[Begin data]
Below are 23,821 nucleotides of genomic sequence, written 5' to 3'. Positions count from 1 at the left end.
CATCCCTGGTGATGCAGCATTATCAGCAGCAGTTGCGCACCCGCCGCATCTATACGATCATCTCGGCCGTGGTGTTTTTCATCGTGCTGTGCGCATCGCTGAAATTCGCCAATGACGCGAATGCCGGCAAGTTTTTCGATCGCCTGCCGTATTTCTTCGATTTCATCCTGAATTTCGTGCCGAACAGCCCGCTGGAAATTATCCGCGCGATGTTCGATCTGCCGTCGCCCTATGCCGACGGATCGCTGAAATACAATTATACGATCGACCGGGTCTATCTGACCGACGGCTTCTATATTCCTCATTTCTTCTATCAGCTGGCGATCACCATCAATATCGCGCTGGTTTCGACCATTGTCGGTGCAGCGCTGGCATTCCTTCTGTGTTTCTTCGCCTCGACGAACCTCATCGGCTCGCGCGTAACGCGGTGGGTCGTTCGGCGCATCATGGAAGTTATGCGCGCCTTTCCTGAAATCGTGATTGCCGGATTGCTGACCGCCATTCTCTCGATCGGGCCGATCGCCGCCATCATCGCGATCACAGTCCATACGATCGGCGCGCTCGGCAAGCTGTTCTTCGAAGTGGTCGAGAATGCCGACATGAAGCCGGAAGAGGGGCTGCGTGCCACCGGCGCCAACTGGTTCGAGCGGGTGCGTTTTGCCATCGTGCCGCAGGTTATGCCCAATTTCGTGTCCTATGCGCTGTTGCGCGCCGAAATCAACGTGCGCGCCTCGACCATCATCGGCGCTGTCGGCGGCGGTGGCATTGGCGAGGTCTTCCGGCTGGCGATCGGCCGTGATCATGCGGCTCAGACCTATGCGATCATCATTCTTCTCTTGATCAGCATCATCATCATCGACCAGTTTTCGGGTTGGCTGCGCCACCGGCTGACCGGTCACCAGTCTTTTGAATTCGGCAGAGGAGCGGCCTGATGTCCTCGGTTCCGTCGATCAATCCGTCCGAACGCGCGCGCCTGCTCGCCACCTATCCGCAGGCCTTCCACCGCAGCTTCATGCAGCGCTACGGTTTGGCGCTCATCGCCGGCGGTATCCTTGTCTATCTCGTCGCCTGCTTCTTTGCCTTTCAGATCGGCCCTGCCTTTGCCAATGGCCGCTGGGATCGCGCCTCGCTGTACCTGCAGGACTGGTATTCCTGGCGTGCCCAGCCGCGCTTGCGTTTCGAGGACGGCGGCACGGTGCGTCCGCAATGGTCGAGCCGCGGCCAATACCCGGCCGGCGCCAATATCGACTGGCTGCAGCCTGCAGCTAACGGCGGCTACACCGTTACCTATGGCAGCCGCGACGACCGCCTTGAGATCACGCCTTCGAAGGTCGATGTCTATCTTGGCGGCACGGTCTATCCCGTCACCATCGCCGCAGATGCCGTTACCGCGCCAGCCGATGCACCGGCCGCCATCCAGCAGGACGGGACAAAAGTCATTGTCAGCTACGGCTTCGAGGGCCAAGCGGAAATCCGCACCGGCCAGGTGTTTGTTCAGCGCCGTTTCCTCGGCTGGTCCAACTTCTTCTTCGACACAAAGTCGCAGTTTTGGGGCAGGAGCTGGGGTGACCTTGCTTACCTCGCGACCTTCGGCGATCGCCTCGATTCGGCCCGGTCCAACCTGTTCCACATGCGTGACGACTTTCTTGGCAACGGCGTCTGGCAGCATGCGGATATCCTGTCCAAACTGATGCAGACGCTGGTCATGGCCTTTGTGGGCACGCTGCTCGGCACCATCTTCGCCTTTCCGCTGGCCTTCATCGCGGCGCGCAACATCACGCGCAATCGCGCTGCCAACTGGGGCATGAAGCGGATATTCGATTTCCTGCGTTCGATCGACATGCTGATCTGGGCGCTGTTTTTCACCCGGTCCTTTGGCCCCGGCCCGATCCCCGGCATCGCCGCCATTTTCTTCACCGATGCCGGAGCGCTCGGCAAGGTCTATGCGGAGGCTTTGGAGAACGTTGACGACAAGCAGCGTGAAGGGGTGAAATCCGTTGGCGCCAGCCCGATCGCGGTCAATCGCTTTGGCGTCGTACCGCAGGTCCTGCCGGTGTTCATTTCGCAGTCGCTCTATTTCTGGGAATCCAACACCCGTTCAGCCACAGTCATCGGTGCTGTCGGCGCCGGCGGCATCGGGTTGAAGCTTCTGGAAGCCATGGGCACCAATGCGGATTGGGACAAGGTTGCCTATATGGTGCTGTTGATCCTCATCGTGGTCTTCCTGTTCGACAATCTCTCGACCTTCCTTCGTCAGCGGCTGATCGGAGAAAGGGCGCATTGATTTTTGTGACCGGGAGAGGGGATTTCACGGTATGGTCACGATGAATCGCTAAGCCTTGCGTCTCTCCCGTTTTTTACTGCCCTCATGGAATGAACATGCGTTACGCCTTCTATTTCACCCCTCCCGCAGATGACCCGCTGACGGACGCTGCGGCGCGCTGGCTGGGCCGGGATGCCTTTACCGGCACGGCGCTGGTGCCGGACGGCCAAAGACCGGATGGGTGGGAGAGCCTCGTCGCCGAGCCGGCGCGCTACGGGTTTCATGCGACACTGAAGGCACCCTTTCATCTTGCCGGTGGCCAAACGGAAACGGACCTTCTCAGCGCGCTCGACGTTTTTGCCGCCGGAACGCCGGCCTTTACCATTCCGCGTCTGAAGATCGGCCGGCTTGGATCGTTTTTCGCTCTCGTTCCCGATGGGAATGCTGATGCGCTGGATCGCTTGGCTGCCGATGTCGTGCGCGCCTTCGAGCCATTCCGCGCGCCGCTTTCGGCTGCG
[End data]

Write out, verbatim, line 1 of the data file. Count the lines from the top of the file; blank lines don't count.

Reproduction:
Below are 23,821 nucleotides of genomic sequence, written 5' to 3'. Positions count from 1 at the left end.